Starting October 15 the Aloha State began welcoming visitors with a pre-testing program. This allowed exemption from the two-week quarantine, providing they tested negative for Covid-19 within 72 hours of their flight to Hawai’i. In the first week, visitor travel rebounded to quadruple the numbers from the week before. Those numbers have since held steady for the last 4 weeks. So what does it look like now and how have things changed from pre-Covid times?
Number of Visitors is Still Way Down
Those who live here have noticed an increase in the number of people at the beaches, restaurants, and on the road. Where there were once empty shops and restaurants, now you see bustling sidewalks. Vehicle and pedestrian traffic is up in the cities of Lahaina, Kihei, and little beach towns like Paia. At the same time it’s not that busy. Statistics from Hawaii’s Department of Business, Economic Development and Tourism show the number of visitors is still down 75% from a year ago.
Restaurants and Recreation Have Reopened
Many businesses that relied on tourism were forced to shut down for the last 7 months. Most are now opening their doors and welcoming back visitors with relief. Restaurants have reopened with patio and sidewalk seating, or at 50% indoor capacity (and yes, for those wondering Mama’s Fish House is now open as of Nov. 6!). Surfing lessons, snorkeling trips, and zipline tours are all back, with some great promotional discounts.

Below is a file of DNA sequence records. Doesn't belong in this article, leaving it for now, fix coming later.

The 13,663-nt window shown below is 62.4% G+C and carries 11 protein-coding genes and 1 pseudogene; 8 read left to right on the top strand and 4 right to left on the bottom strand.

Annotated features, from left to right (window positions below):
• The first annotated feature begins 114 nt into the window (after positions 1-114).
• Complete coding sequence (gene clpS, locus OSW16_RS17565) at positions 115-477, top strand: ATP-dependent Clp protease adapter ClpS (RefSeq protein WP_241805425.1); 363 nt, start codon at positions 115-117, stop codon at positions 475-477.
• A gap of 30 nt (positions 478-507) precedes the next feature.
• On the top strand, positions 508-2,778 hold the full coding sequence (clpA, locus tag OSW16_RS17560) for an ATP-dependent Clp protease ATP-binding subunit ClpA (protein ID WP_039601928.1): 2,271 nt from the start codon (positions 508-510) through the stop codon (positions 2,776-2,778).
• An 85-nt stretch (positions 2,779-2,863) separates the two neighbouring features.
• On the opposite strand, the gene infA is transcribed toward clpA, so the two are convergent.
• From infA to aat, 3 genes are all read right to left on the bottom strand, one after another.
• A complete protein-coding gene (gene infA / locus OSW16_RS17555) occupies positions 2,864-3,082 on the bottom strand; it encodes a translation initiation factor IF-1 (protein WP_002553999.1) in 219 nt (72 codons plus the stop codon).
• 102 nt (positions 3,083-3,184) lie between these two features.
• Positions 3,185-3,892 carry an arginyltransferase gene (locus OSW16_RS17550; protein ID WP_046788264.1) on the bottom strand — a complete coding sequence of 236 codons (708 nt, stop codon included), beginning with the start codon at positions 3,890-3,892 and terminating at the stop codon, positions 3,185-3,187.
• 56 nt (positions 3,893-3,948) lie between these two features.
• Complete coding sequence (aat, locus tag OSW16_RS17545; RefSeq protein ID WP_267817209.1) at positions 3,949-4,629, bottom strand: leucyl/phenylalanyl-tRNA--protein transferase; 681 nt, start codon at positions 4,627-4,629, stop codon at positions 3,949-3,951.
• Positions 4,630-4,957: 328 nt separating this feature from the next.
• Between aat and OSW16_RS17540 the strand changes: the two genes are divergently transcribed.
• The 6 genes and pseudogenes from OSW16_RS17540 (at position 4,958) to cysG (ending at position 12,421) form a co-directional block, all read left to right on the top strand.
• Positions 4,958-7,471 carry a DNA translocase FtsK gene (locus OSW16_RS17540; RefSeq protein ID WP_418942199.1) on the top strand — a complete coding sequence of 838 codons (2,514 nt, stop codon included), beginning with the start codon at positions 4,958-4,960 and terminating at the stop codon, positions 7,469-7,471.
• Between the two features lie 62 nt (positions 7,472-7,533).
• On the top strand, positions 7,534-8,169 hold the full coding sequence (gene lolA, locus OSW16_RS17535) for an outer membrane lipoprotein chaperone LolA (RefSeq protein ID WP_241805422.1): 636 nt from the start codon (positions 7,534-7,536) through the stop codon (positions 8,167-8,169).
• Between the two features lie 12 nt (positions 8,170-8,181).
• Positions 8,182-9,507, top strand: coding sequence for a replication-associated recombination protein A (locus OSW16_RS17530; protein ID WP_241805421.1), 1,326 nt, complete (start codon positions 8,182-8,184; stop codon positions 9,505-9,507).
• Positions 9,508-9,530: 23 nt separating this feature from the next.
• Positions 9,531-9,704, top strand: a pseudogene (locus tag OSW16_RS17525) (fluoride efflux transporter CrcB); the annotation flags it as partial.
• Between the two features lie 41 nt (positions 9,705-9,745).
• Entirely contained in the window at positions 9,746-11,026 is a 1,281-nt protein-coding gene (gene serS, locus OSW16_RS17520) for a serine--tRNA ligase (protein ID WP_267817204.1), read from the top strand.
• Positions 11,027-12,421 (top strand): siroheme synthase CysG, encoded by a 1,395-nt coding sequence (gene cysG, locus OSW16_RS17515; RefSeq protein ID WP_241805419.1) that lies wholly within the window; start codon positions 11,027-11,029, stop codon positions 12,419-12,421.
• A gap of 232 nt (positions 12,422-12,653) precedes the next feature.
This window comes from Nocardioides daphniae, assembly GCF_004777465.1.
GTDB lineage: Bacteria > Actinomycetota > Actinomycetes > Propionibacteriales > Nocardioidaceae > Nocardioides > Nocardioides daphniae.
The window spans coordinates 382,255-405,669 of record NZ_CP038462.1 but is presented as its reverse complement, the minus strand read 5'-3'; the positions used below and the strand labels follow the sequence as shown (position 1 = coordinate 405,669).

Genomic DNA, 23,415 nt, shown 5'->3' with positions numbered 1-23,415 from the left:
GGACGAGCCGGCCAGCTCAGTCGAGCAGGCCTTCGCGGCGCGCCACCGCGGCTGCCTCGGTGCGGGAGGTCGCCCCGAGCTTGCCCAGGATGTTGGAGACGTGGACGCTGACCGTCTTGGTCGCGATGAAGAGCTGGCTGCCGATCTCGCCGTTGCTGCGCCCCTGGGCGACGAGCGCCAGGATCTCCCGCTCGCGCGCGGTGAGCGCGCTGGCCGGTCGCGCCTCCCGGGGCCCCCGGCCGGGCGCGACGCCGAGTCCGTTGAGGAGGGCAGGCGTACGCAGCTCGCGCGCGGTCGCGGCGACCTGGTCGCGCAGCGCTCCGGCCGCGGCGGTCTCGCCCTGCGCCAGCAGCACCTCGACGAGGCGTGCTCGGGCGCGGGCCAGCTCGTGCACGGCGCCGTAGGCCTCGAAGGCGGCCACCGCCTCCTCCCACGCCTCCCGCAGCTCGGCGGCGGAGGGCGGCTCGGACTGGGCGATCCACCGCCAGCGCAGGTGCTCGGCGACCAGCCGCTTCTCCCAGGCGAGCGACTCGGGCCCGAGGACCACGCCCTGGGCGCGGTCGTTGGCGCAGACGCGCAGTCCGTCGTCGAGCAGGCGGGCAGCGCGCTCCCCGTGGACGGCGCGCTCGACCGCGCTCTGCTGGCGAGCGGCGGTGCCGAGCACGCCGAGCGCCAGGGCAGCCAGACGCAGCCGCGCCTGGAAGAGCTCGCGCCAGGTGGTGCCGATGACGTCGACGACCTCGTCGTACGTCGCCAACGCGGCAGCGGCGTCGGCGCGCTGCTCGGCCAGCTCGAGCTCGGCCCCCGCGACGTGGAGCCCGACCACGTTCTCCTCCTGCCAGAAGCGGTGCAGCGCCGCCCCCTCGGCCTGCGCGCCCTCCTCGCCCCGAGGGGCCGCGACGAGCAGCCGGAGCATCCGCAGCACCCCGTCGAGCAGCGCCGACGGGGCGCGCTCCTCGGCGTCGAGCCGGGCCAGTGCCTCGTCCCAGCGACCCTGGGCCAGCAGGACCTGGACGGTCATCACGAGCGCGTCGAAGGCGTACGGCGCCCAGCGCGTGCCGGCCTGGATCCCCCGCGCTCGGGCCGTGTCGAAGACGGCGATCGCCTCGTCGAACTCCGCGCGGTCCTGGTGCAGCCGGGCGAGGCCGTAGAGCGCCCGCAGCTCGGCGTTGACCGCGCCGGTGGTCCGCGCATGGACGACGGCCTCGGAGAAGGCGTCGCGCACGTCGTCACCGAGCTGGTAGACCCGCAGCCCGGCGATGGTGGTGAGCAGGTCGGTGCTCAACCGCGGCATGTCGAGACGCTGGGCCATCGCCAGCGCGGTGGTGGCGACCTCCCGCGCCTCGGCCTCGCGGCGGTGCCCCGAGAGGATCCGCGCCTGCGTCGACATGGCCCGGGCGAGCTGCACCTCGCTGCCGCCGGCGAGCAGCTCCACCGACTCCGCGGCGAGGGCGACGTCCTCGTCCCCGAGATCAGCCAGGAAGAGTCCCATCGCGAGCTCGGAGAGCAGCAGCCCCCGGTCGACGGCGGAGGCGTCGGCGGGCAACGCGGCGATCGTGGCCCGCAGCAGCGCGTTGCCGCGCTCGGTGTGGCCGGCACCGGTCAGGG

Covid Numbers Remain Steady
So far there has not been a significant increase in the number of daily Covid cases on Maui. These stats usually have a lag from any significant events, so we’ll be watching these numbers in the coming weeks. Good news came from a voluntary post-arrival testing program that started on October 17. According to an article by KHON2 news on October 28, out of over 700 participants tested there was only one positive result.
A Great Time to Visit
A friend recently commented that Hawai’i might be one of the safest places to travel in the U.S. right now. With most passengers on a Trans-Pacific flight testing negative before flying, the risk of exposure is reduced. A window of opportunity exists to visit Maui while there are fewer travelers and great discounts on activities. You might have to wear a mask to the beach, but you may never again get to experience Maui with so few fellow travelers.